FRANKLIN K. LANE, Secretary. Hon, GEORGE W. EDMONDS, Chuirman Committee on Claims, House of Representatives.
ZION NATIONAL PARK, UTAH.
AUGUST 26, 1919.-Committed to the Committee of the Whole House on the state of
the Union and ordered to be printed.
Mr. Mays, from the Committee on the Public Lands, submitted tho
[To accompany S. 425.)
The Committee on the Public Lands, to whom was referred the bill (S. 425) to establish the Zion National Park in the State of Utah, having had the same under consideration, report thereon without amendment and with the recommendation that the bill do pass.
Within the past year the State of Utah has completed an excellent motor road from Salt Lake City to Zion Canyon, a distance of somewhat over 300 miles. The Government has built a good road through the canyon. The Salt Lake Route Railway has a station at Lund, whence motor stages carry visitors to the canyons, so that transportation difficulties have now been completely removed. Within the reservation, on the valley's floor, there is a permanent camp, which provides comfortable accommodation for visitors.
The Arrowhead Trail, an automobile road from Los Angeles to Salt Lake City, passes within 20 miles of the entrance to the proposed park. The Government has just constructed a bridge over the Virgin River within the proposed park and constructed an automobile road within the reserve. The State has made a good road from the Arrowhead Trail to the entrance. W. W. Wylie, so well known as the founder of the “Wylie Way" in the Yellowstone Park, and who for 26 years conducted the Wylie camps there, has obtained from the Department of the Interior a franchise to maintain and operate permanent camps in the proposed Zion National Park.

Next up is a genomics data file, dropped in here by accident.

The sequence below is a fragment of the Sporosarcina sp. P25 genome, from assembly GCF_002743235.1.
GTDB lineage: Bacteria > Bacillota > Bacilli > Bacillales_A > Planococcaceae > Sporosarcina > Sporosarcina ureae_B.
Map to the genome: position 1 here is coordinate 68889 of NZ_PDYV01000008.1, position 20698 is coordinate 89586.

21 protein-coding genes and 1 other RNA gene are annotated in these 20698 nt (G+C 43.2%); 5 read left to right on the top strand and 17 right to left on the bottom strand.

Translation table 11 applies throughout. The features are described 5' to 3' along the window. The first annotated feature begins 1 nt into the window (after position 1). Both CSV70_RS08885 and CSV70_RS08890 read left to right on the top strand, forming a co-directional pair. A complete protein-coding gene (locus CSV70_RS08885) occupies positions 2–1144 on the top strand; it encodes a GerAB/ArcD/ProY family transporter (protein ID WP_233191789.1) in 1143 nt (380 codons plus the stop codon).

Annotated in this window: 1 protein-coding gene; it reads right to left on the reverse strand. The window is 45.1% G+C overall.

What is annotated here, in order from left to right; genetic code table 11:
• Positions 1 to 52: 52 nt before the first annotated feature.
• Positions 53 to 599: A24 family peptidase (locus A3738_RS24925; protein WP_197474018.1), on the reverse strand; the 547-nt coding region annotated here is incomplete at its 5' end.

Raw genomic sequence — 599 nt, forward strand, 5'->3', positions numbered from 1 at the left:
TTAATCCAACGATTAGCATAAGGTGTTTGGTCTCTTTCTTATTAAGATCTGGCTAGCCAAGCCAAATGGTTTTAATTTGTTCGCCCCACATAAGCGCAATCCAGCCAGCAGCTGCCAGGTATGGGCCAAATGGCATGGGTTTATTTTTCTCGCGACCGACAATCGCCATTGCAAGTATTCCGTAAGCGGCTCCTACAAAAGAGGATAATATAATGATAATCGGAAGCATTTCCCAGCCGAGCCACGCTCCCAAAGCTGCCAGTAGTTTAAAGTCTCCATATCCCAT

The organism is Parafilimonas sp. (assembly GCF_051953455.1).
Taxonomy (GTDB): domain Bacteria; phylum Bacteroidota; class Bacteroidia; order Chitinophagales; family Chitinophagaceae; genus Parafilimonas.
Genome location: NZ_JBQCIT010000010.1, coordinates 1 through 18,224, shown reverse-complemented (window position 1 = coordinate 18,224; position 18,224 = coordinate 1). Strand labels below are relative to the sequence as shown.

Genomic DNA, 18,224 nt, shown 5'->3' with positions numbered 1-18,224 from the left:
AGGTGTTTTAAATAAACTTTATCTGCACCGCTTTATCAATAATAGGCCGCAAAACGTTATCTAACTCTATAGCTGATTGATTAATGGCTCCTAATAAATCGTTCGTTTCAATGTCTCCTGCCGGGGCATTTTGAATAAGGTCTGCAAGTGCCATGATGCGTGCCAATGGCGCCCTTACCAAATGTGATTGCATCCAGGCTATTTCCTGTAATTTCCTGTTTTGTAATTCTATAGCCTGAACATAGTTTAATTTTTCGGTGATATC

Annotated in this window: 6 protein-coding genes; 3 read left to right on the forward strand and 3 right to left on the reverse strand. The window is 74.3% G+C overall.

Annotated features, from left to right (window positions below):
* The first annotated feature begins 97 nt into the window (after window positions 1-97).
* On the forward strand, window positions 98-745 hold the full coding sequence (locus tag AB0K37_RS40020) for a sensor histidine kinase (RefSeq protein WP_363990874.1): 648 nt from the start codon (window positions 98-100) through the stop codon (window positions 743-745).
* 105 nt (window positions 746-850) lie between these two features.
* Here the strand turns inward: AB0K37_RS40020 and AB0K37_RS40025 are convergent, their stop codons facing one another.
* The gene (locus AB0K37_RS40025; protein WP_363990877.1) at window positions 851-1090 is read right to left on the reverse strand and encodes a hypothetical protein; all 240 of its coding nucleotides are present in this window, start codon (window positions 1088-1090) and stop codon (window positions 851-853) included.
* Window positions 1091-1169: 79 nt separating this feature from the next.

From an archæological point of view it is highly important that the Government should preserve this important source of scientific research. Along the perpendicular sides of these great gorges are the homes of the prehistoric cliff dwellers of this land. It will be agreed that the preservation of these ruins from the despoiling hands of commercial interests ought to be undertaken by the Government itself.
The bill was referred to the Department of the Interior, and the Secretary furnished the Senate committee with the following report thereon:
DEPARTMENT OF THE INTERIOR,
Washington, June 12, 1919. MY DEAR SENATOR: I have your request of June 5 for report on S. 425, a bill to establish the Zion National Park in the State of Utah. As this bill is identical with S. 5039 of the Sixty-fifth Congress, I am inclosing a copy of my favorable report on that measure for the use of the committee. I have no additional information or suggestions to add to that report. I regard this park project as being in every respect worthy of early favorable consideration of Congress. Cordially, yours,
FRANKLIN K. LANE, Secretary. Hon. Reed Smoot,
United States Senate.
DEPARTMENT OF THE INTERIOR,
Washington, December 27, 1918. MY DEAR SENATOR: I have your request of November 22 for a report on S. 5039, “A bill to establish the Zion National Park in the State of Utah.'
This measure provides that Zion National Monument, reserved under the act of June 8, 1906 (34 Stat., 225), by proclamation of the President dated July 31, 1909 (36 Stat., 2498), and March 18, 1918 (40 Stat., proc. 1435), shall be elevated to the status of a national park. Copies of the proclamation establishing the monument are attached hereto.
This reservation, which is located in Washington County, southwestern Utah, was named Mukuntuweap National Monument by the proclamation of July 31, 1909, but the later instrument, which enlarged the monument from 15,840 acres to 76,800 acres changed the name to Zion. The name Mukuntuweap was an Indian expression of doubtful meaning and had no particular association with the area reserved. The name Zion, however, is peculiarly appropriate. The Mormon pioneers who settled in the Virgin River region more than 60 years ago called the gorge of the north fork of this river Little Zion Canyon, because wey regarded this place as a refuge to which they might repair in case of hostile Indian raids.